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Fatty liver disease: causes and non-alcoholic symptoms that may go unnoticed

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Kamal Saini
Kamal S. has been Journalist and Writer for Business, Hardware and Gadgets at Revyuh.com since 2018. He deals with B2b, Funding, Blockchain, Law, IT security, privacy, surveillance, digital self-defense and network policy. As part of his studies of political science, sociology and law, he researched the impact of technology on human coexistence. Email: kamal (at) revyuh (dot) com

Fatty liver is also known as hepatic steatosis. A condition when fat builds up in the liver. Too much building of fat may turn into Fatty liver disease.

Fatty liver disease is also referred to as Nonalcoholic Fatty Liver Disease (NAFLD) or Nonalcoholic Steatohepatitis (NASH).

Non alcoholic fatty liver disease is seen in patients who drink little or no alcohol. The commonest form of Non alcoholic fatty liver disease is termed fatty liver.

This is the reason it does not usually show symptoms.

“If you have NASH, you may have symptoms. But it could take years for them to show up,” explains health body University Hospitals.

But main issue arises when we are unable to recognize its symptoms and it may look like any other health problem.

Commonly there are no symptoms of NASH. However, it may include:

  • Severe tiredness (fatigue)
  • Pain in the right upper belly (abdomen)
  • Weakness
  • Weight loss
  • Yellowing of the skin or eyes (jaundice)
  • Spider-like blood vessels on the skin
  • Long-lasting itching.

Diagnosis

Since most people do not experience symptoms, NAFLD is often diagnosed after a blood test, says the NHS.

But, as the health body explains, blood tests do not always pick up NAFLD.

“The condition may also be spotted during an ultrasound scan of your tummy,” it says.

This is a type of scan where sound waves are used to create an image of the inside of your body.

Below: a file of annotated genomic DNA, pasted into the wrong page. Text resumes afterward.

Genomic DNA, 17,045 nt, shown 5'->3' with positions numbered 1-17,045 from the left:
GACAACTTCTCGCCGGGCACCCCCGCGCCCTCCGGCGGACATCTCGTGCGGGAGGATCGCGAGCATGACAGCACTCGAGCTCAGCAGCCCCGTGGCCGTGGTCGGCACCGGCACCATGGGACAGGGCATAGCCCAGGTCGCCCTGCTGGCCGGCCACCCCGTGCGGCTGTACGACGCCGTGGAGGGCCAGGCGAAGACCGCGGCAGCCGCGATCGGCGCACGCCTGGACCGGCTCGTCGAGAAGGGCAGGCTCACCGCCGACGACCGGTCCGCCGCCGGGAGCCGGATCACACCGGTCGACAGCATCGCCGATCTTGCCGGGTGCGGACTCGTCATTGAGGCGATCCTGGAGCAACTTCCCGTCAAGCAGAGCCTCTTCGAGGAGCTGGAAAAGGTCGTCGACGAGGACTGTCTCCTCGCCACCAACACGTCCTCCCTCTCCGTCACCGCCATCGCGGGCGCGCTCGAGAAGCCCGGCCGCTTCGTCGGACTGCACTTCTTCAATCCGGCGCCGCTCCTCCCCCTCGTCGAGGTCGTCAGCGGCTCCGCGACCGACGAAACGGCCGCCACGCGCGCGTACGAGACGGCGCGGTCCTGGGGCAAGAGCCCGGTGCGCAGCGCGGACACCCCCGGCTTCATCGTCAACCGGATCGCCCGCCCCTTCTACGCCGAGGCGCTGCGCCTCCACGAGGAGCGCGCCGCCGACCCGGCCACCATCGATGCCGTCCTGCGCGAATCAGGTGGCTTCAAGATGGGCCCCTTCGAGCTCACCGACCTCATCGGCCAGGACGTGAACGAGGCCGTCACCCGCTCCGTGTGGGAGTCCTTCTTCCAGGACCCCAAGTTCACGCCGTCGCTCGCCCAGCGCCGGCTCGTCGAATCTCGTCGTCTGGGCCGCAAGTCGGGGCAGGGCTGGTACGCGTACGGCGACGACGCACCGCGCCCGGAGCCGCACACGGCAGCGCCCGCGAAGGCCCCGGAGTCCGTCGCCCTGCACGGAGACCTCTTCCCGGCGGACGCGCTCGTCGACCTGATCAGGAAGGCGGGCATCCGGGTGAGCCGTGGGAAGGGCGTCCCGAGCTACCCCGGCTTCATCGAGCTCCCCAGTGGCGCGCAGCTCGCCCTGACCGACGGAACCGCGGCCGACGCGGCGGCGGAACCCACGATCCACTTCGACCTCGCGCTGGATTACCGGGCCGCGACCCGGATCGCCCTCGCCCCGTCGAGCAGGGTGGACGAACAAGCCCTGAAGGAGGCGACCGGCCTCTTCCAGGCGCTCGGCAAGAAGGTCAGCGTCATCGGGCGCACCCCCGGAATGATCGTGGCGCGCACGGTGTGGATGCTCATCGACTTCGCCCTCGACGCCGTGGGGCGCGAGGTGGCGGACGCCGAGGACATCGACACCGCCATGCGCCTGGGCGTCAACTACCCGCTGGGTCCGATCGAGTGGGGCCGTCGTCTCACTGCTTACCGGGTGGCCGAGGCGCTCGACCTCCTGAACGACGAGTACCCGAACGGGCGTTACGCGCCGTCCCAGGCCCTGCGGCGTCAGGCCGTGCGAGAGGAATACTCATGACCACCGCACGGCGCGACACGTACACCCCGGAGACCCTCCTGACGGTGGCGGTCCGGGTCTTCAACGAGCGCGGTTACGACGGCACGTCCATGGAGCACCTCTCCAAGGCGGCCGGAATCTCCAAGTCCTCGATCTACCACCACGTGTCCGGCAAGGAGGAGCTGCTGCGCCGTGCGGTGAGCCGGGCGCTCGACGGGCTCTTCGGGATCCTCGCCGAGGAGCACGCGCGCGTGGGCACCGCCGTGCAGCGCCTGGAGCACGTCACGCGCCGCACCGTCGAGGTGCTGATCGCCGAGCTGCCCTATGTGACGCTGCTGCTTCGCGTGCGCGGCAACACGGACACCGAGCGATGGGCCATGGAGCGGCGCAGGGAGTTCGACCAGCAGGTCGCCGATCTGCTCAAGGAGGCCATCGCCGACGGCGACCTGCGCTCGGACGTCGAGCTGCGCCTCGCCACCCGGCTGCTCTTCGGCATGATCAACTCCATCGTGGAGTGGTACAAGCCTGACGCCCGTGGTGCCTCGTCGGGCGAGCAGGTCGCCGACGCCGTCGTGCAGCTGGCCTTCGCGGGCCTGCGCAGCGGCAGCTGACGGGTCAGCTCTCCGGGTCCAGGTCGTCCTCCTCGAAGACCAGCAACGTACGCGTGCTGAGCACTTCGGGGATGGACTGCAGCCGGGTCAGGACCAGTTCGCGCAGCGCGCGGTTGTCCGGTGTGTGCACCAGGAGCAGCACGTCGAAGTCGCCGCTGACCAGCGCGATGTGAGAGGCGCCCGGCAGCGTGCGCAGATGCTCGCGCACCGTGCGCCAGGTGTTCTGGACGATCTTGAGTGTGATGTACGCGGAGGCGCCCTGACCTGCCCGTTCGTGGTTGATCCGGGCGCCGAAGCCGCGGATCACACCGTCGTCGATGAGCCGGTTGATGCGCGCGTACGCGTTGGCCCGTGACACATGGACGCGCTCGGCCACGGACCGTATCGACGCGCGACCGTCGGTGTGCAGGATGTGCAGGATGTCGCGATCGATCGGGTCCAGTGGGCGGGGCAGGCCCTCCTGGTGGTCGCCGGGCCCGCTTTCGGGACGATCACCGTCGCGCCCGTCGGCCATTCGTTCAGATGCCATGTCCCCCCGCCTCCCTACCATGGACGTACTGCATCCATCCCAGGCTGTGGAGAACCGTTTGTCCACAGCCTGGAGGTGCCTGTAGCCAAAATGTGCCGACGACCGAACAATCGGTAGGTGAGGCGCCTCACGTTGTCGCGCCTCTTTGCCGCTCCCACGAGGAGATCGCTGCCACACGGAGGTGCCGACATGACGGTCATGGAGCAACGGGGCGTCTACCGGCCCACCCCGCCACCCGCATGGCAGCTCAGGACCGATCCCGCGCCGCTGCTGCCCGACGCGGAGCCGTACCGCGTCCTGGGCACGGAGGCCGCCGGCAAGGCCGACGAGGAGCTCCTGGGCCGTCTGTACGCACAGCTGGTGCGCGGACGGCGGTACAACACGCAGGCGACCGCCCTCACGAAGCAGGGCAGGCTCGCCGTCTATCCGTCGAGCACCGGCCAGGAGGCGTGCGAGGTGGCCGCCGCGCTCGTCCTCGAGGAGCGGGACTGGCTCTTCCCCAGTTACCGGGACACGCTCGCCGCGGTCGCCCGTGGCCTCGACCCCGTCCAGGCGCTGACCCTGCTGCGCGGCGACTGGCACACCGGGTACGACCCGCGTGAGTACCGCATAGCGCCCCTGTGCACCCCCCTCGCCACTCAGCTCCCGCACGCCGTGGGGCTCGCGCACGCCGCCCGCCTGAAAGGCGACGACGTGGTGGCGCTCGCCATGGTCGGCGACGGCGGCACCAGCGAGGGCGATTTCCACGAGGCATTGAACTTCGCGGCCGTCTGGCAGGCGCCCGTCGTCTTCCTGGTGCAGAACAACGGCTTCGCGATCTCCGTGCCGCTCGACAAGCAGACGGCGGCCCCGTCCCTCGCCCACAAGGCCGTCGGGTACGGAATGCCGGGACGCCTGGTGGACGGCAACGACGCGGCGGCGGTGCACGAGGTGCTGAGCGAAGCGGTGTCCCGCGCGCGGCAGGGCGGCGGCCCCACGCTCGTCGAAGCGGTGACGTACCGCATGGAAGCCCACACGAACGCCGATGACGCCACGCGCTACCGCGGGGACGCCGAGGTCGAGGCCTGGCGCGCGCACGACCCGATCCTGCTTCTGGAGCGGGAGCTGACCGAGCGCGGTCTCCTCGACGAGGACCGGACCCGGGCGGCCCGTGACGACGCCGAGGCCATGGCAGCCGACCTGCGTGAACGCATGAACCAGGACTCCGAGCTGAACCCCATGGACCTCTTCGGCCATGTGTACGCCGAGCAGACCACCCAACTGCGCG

What causes NAFLD?

Experts don’t know exactly why some people accumulate fat in the liver while others do not.

Similarly, there is limited understanding of why some fatty livers develop inflammation that progresses to liver damage.

However, the Mayo Clinic cites a number of chronic disease markers that are linked to the condition.

These include:

  • Overweight or obesity
  • Insulin resistance, in which your cells don’t take up sugar in response to the hormone insulin
  • High blood sugar (hyperglycaemia), indicating prediabetes or type 2 diabetes
  • High levels of fats, particularly triglycerides, in the blood.

“These combined health problems appear to promote the deposit of fat in the liver,” explains the Mayo Clinic.

“For some people, this excess fat acts as a toxin to liver cells, causing liver inflammation and NASH, which may lead to a buildup of scar tissue in the liver.”

Treatment?

Unfortunately, there aren’t any specific treatments yet for NAFLD.

“Your doctor will encourage you to make changes to your lifestyle to prevent your condition getting worse,” explains Bupa.

Losing any excess weight is essential to staving off further complications.

Bupa explains: “This can reverse some of the build-up of fat and even some of the fibrosis in your liver.”

Other key lifestyle changes include:

  • Exercise more. This will help you to lose any excess weight you may have. It may also help to reduce damage to your liver even if you don’t successfully lose any weight.
  • If you drink alcohol, it’s important to stay within the national recommended limits for alcohol consumption.

Diabetics and those with other associated conditions like high blood cholesterol, high blood pressure etc. need to be treated individually for the same.

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